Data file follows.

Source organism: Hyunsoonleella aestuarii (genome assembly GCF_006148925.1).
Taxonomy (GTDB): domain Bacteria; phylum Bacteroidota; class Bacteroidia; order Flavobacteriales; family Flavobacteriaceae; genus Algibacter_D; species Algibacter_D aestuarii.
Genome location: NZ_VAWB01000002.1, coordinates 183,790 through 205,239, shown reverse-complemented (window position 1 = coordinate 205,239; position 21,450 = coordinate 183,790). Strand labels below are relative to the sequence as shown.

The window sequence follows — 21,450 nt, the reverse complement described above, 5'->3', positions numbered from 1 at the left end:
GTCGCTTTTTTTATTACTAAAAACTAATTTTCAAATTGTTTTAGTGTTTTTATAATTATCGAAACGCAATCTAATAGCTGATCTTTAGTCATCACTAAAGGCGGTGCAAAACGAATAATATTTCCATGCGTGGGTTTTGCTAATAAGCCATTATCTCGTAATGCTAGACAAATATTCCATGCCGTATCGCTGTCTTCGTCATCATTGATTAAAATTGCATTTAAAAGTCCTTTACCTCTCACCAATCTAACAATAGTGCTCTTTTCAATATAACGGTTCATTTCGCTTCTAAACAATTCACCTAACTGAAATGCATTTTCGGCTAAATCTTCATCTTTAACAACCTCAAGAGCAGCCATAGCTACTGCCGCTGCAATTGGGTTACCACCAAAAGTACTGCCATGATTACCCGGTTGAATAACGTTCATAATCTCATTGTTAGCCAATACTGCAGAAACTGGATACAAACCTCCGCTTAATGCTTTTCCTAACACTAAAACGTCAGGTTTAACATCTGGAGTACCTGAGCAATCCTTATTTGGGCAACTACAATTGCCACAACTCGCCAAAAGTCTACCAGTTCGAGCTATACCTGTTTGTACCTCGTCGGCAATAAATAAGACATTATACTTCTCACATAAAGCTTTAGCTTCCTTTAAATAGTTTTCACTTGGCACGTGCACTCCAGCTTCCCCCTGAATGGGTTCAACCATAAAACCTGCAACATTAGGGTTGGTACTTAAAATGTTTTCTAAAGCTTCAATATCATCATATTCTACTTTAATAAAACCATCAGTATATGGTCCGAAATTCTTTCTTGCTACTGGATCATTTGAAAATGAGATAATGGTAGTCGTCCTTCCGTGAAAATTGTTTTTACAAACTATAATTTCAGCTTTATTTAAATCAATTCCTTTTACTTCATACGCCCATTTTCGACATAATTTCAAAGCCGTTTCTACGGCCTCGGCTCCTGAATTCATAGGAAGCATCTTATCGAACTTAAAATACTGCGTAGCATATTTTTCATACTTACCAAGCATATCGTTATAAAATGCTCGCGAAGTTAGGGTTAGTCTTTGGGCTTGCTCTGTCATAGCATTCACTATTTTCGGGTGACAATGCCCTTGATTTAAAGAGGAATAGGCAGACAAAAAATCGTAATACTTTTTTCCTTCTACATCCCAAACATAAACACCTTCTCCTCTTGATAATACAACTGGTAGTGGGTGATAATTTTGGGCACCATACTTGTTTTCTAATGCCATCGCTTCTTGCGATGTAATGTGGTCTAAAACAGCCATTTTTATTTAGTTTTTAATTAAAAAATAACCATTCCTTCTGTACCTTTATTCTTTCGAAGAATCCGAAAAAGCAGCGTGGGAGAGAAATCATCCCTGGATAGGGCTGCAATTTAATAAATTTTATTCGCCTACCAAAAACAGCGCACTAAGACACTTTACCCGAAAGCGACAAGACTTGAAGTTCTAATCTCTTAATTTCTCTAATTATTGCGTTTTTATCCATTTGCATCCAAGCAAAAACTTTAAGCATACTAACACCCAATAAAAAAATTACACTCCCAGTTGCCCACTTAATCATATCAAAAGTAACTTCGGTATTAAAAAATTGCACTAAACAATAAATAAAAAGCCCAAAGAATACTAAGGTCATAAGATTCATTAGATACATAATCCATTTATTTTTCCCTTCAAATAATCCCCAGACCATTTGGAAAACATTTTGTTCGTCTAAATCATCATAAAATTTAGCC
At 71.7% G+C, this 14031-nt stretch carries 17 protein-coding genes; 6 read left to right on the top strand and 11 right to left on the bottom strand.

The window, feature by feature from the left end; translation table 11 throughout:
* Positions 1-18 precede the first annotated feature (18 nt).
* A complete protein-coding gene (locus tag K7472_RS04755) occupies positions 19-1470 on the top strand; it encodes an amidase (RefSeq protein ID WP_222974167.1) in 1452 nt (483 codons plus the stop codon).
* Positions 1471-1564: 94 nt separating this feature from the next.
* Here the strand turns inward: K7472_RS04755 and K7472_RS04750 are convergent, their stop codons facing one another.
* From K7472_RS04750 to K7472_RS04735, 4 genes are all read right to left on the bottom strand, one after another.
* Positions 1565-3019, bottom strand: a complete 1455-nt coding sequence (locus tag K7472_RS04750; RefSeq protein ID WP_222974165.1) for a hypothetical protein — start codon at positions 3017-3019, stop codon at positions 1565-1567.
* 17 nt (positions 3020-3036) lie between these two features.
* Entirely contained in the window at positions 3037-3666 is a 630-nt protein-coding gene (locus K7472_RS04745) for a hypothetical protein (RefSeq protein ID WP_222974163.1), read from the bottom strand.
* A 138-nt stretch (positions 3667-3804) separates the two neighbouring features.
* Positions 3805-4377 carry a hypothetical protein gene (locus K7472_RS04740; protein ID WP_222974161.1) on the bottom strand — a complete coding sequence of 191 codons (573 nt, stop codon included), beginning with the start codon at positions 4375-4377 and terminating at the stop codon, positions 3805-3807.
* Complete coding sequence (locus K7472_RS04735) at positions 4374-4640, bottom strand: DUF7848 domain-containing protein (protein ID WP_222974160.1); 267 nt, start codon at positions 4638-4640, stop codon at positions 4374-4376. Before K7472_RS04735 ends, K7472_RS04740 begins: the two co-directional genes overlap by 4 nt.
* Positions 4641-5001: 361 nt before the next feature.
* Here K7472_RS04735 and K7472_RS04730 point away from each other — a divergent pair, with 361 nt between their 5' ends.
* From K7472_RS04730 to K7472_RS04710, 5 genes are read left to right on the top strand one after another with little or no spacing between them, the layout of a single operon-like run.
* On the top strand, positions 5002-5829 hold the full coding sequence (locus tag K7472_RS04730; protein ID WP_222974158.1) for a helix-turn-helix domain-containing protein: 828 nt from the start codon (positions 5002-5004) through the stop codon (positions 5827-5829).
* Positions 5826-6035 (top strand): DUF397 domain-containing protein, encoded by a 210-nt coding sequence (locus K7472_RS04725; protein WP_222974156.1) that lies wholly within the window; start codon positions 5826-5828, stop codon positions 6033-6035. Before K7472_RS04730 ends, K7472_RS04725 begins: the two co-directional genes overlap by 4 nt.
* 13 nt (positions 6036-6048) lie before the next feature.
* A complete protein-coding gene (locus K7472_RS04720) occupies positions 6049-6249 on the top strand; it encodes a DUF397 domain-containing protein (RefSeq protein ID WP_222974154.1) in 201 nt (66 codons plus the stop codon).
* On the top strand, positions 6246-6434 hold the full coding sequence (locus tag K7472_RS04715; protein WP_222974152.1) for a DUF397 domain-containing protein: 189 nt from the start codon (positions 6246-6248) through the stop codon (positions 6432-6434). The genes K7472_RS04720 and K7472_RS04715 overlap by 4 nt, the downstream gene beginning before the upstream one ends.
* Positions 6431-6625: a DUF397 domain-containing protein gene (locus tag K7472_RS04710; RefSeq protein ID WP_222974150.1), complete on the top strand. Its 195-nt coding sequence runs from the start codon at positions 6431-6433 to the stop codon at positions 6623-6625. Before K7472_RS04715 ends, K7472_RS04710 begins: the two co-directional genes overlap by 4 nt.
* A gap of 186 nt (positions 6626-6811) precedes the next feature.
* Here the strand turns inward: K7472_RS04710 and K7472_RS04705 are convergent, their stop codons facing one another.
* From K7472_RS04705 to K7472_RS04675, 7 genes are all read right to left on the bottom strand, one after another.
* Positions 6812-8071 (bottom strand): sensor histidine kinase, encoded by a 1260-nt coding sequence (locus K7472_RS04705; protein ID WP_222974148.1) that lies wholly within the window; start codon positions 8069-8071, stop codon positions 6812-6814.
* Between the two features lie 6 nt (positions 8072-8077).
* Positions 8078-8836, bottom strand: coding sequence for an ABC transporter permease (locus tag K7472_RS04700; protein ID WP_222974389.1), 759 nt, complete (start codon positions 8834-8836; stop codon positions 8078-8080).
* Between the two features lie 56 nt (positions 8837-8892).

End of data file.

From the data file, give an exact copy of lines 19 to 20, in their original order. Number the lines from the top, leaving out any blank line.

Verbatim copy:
* Positions 4641-5001: 361 nt before the next feature.
* Here K7472_RS04735 and K7472_RS04730 point away from each other — a divergent pair, with 361 nt between their 5' ends.